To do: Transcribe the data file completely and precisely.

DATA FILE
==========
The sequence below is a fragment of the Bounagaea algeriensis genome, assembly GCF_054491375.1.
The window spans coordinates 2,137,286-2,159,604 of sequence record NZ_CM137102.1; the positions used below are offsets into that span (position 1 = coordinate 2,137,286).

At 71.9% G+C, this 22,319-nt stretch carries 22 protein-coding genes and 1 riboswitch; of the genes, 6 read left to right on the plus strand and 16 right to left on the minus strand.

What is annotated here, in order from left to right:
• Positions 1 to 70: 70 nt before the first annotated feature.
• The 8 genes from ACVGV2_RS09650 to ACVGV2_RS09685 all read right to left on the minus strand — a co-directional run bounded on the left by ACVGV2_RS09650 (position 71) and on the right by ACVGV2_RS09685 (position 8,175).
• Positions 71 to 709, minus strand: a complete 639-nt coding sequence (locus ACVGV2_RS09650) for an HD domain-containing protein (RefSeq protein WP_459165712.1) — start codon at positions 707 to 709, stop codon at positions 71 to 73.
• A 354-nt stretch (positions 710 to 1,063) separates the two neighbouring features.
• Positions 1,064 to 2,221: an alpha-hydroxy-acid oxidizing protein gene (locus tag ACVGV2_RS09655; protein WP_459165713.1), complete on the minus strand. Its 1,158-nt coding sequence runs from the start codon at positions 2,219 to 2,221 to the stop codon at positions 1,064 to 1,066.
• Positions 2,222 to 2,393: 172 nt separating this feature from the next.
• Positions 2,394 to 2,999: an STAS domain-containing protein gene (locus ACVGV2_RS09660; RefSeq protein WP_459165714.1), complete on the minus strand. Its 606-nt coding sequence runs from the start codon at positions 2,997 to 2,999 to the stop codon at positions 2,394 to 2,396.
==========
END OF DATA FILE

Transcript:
The sequence below is a fragment of the Bounagaea algeriensis genome, assembly GCF_054491375.1.
The window spans coordinates 2,137,286-2,159,604 of sequence record NZ_CM137102.1; the positions used below are offsets into that span (position 1 = coordinate 2,137,286).

At 71.9% G+C, this 22,319-nt stretch carries 22 protein-coding genes and 1 riboswitch; of the genes, 6 read left to right on the plus strand and 16 right to left on the minus strand.

What is annotated here, in order from left to right:
• Positions 1 to 70: 70 nt before the first annotated feature.
• The 8 genes from ACVGV2_RS09650 to ACVGV2_RS09685 all read right to left on the minus strand — a co-directional run bounded on the left by ACVGV2_RS09650 (position 71) and on the right by ACVGV2_RS09685 (position 8,175).
• Positions 71 to 709, minus strand: a complete 639-nt coding sequence (locus ACVGV2_RS09650) for an HD domain-containing protein (RefSeq protein WP_459165712.1) — start codon at positions 707 to 709, stop codon at positions 71 to 73.
• A 354-nt stretch (positions 710 to 1,063) separates the two neighbouring features.
• Positions 1,064 to 2,221: an alpha-hydroxy-acid oxidizing protein gene (locus tag ACVGV2_RS09655; protein WP_459165713.1), complete on the minus strand. Its 1,158-nt coding sequence runs from the start codon at positions 2,219 to 2,221 to the stop codon at positions 1,064 to 1,066.
• Positions 2,222 to 2,393: 172 nt separating this feature from the next.
• Positions 2,394 to 2,999: an STAS domain-containing protein gene (locus ACVGV2_RS09660; RefSeq protein WP_459165714.1), complete on the minus strand. Its 606-nt coding sequence runs from the start codon at positions 2,997 to 2,999 to the stop codon at positions 2,394 to 2,396.